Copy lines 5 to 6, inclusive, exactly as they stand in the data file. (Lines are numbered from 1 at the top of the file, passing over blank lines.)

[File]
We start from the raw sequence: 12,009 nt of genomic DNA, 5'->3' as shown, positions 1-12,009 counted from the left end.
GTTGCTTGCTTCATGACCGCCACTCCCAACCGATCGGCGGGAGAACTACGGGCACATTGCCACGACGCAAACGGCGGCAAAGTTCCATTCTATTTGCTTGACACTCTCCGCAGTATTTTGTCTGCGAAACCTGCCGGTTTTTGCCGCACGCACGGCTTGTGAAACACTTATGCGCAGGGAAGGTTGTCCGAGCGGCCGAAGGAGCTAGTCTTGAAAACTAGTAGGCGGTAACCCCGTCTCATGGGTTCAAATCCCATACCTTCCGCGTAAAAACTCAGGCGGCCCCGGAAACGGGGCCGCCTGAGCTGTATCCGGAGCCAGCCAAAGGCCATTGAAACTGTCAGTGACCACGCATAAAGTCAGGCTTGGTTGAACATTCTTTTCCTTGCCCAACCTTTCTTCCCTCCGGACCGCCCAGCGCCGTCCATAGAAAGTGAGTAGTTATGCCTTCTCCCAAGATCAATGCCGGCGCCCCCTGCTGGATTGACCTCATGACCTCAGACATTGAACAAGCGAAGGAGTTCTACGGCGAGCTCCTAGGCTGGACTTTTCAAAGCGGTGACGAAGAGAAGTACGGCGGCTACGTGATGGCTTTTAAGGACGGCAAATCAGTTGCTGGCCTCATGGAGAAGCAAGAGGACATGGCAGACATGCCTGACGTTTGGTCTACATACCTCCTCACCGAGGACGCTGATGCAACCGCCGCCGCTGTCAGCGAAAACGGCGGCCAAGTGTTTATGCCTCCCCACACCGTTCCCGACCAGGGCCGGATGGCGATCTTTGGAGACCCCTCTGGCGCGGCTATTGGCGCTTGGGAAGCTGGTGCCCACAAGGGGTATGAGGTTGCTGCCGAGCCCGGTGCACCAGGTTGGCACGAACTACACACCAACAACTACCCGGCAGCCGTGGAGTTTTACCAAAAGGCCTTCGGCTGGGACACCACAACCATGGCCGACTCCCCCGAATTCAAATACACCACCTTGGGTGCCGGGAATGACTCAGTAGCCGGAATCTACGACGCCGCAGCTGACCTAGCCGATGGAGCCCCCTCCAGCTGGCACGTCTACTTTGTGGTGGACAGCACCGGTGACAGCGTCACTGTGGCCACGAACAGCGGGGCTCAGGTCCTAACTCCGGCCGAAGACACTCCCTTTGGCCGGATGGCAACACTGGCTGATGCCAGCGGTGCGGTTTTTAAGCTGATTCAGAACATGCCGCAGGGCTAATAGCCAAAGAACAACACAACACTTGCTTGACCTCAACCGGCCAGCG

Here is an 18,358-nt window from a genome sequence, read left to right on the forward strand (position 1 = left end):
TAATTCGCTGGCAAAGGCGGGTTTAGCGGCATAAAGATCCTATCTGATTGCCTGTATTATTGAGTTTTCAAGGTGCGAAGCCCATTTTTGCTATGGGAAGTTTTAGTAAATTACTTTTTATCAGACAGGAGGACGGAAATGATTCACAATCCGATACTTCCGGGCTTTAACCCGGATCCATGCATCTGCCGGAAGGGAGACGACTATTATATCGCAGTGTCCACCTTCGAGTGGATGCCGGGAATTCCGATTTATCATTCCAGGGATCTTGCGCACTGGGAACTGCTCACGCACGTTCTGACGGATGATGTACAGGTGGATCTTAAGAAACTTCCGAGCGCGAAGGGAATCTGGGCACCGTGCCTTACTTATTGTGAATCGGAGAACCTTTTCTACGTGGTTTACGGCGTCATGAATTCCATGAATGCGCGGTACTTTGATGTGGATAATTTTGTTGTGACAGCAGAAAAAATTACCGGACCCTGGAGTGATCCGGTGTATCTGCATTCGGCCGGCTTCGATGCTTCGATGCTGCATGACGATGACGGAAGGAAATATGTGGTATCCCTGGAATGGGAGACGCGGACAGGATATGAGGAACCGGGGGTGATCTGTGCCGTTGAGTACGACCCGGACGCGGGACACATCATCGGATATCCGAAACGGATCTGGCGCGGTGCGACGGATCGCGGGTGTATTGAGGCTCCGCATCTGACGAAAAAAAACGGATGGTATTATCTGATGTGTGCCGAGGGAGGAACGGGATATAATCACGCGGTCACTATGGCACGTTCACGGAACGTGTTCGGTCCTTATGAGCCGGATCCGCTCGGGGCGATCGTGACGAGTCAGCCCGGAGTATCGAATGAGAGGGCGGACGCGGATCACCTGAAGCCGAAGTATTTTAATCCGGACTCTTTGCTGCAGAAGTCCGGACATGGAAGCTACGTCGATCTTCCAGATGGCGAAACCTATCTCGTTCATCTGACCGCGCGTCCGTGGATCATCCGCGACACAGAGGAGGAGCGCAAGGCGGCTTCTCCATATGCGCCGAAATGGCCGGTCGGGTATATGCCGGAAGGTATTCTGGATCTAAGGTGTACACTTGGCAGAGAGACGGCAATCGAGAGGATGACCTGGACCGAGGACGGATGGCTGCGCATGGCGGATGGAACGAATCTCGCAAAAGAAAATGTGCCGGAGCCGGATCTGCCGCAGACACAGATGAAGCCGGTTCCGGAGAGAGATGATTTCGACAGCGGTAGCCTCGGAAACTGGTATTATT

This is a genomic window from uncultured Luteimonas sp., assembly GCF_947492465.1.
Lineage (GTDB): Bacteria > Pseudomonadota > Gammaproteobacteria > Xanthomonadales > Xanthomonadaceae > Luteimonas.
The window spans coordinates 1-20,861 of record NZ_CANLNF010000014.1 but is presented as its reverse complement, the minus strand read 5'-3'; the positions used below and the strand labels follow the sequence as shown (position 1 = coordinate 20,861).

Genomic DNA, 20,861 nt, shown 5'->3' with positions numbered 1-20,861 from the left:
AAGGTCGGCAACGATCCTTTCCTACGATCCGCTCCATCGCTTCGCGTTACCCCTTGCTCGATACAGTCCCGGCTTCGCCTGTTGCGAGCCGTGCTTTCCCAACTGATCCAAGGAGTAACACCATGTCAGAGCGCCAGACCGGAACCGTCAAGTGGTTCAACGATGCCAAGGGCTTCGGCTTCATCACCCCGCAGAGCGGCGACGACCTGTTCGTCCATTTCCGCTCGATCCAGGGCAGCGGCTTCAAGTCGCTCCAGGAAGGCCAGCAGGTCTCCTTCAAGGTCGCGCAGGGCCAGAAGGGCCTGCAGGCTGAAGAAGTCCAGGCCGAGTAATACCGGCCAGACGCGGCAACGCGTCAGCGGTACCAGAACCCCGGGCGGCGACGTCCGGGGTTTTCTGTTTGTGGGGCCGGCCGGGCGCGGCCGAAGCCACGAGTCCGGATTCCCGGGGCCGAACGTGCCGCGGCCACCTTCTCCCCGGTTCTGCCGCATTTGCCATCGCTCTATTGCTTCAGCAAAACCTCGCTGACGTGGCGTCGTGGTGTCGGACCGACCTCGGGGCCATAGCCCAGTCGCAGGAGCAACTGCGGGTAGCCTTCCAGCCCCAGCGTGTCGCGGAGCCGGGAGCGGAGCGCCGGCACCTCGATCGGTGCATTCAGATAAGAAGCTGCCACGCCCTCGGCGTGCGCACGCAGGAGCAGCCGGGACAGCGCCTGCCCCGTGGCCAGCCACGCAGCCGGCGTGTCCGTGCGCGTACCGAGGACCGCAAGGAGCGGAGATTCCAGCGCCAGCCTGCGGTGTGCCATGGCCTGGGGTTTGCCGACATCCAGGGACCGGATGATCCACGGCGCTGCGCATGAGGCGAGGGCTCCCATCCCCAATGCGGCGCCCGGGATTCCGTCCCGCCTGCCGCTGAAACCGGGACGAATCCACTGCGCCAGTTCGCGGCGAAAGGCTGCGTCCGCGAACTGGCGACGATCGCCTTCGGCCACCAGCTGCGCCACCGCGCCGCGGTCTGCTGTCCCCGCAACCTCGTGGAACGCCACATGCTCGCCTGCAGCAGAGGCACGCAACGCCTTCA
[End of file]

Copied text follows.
This is a genomic window from uncultured Luteimonas sp., assembly GCF_947492465.1.
Lineage (GTDB): Bacteria > Pseudomonadota > Gammaproteobacteria > Xanthomonadales > Xanthomonadaceae > Luteimonas.